Glendale Unified faces grim future

[Oct. 10, 2012: This post has been corrected, see below for details.]

The message to Glendale Unified parents on Monday night was dire: The school district's budget is so weak that officials will have no choice but to cut personnel and increase class sizes next year. And even then, things could get worse.

Even now, the district is spending $1.5 million set aside for textbooks on employee salaries as an influx of one-time federal money dries up and California continues to roll back education funding, battering Glendale Unified's budget, officials reported.

Held in the auditorium at Crescenta Valley High School, it was the first of three frank budget discussions with parents scheduled in the coming days as district officials attempt to prepare the public for the financial challenges the district faces over at least the next three years.

The district must address $5.4 million in cuts by Dec. 15, according to Eva Lueck, chief business and financial officer for the district. And that's nothing compared to a $36-million deficit projected for 2015-16.

In the last five years, the district has not received $150 million it had expected from the state, Lueck said, prompting $30 million in cuts so far as secretaries, counselors and clerical employees were dropped from the payroll.

Now, Glendale Unified is warning of another round of deep cuts, with plans to shrink by roughly 75 teachers through layoffs or early retirement plans.

“This is going to be one of the most challenging years, and we need to do it,” Lueck said. “It's not optional at this point in time.”

The Los Angeles County Office of Education urged Glendale Unified officials to publicly address its budget problems, Supt. Dick Sheehan said, after the district submitted a three-year budget plan that came up millions of dollars short.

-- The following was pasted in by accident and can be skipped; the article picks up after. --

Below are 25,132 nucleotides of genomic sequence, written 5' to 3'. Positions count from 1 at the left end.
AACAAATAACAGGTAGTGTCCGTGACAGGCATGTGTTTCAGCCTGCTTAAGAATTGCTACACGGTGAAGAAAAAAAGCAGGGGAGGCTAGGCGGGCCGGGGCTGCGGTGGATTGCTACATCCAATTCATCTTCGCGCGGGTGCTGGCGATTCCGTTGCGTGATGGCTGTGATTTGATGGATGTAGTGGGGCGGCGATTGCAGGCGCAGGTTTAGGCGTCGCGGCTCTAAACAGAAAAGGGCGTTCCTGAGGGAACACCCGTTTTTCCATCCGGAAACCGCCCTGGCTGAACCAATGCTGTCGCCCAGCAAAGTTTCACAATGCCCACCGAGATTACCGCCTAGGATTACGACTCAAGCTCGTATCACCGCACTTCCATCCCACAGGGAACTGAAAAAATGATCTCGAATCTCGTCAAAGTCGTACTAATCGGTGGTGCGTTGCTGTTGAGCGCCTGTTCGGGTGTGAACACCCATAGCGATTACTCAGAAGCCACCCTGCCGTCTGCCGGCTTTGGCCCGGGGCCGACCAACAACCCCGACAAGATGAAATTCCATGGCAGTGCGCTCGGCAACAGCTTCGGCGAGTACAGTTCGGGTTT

In addition to fewer employees, classroom sizes are due to grow.

At the middle and high school campuses, there could be 38 students to one teacher — up from the current cap of 36.

At the kindergarten through third-grade levels, classes will increase from 24 children per teacher to 30, officials said.

Saying the community “can't change what's happening with the money,” La Crescenta resident Myra Goethals urged parents to volunteer in classrooms.

“It's really important — more than any other time — for parents to get out there and support their schools by being present and really trying to make up where the money falls,” she said. “We can come in as a community and build it ourselves back up.”

California education officials have also given local school districts permission to shorten their school year to save money. Glendale Unified could tap that newfound freedom to reduce the academic calendar to 160 school days. The current school year is 180 days in length.

[For the Record, Oct. 10, 2012: A previous version of this post incorrectly stated that the district plans to reduce the length of the school calendar, when in fact, it merely remains an option.]

Of the 20 unpaid teacher furlough days the shorter calendar could create, five are already on the books for 2013-14.

Despite the grave forecast, Sheehan assured parents on Monday that the district would survive — a future that may elude some other districts that are unable to cope with the economic pressure.

“We as a district won't go under,” he said.

The next community meeting will be held at Glendale High School at 7 p.m. on Oct. 15, followed by a meeting at Hoover High on Oct. 22.

Follow Kelly on Twitter @kellymcorrigan.

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